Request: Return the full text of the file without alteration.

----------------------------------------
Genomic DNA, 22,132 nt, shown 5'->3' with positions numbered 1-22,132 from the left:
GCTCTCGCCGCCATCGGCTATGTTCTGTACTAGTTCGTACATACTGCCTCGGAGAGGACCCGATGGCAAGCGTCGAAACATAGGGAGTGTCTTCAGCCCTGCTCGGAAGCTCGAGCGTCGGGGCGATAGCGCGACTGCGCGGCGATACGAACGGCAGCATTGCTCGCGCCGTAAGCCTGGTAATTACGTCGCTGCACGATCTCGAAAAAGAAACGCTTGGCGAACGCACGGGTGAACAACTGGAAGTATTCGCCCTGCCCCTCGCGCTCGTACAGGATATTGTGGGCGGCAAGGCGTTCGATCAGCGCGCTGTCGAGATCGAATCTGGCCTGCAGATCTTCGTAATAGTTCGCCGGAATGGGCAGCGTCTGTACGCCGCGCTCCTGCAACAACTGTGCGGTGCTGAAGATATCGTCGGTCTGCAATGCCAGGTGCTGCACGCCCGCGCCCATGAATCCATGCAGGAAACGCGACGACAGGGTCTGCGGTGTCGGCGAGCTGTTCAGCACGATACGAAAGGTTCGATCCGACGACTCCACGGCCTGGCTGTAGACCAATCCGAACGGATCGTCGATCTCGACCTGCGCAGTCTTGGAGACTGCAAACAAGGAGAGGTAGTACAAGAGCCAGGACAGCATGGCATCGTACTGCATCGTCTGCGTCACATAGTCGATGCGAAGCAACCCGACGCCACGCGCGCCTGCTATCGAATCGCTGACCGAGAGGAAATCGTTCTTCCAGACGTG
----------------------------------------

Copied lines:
Genomic DNA, 22,132 nt, shown 5'->3' with positions numbered 1-22,132 from the left:
GCTCTCGCCGCCATCGGCTATGTTCTGTACTAGTTCGTACATACTGCCTCGGAGAGGACCCGATGGCAAGCGTCGAAACATAGGGAGTGTCTTCAGCCCTGCTCGGAAGCTCGAGCGTCGGGGCGATAGCGCGACTGCGCGGCGATACGAACGGCAGCATTGCTCGCGCCGTAAGCCTGGTAATTACGTCGCTGCACGATCTCGAAAAAGAAACGCTTGGCGAACGCACGGGTGAACAACTGGAAGTATTCGCCCTGCCCCTCGCGCTCGTACAGGATATTGTGGGCGGCAAGGCGTTCGATCAGCGCGCTGTCGAGATCGAATCTGGCCTGCAGATCTTCGTAATAGTTCGCCGGAATGGGCAGCGTCTGTACGCCGCGCTCCTGCAACAACTGTGCGGTGCTGAAGATATCGTCGGTCTGCAATGCCAGGTGCTGCACGCCCGCGCCCATGAATCCATGCAGGAAACGCGACGACAGGGTCTGCGGTGTCGGCGAGCTGTTCAGCACGATACGAAAGGTTCGATCCGACGACTCCACGGCCTGGCTGTAGACCAATCCGAACGGATCGTCGATCTCGACCTGCGCAGTCTTGGAGACTGCAAACAAGGAGAGGTAGTACAAGAGCCAGGACAGCATGGCATCGTACTGCATCGTCTGCGTCACATAGTCGATGCGAAGCAACCCGACGCCACGCGCGCCTGCTATCGAATCGCTGACCGAGAGGAAATCGTTCTTCCAGACGTG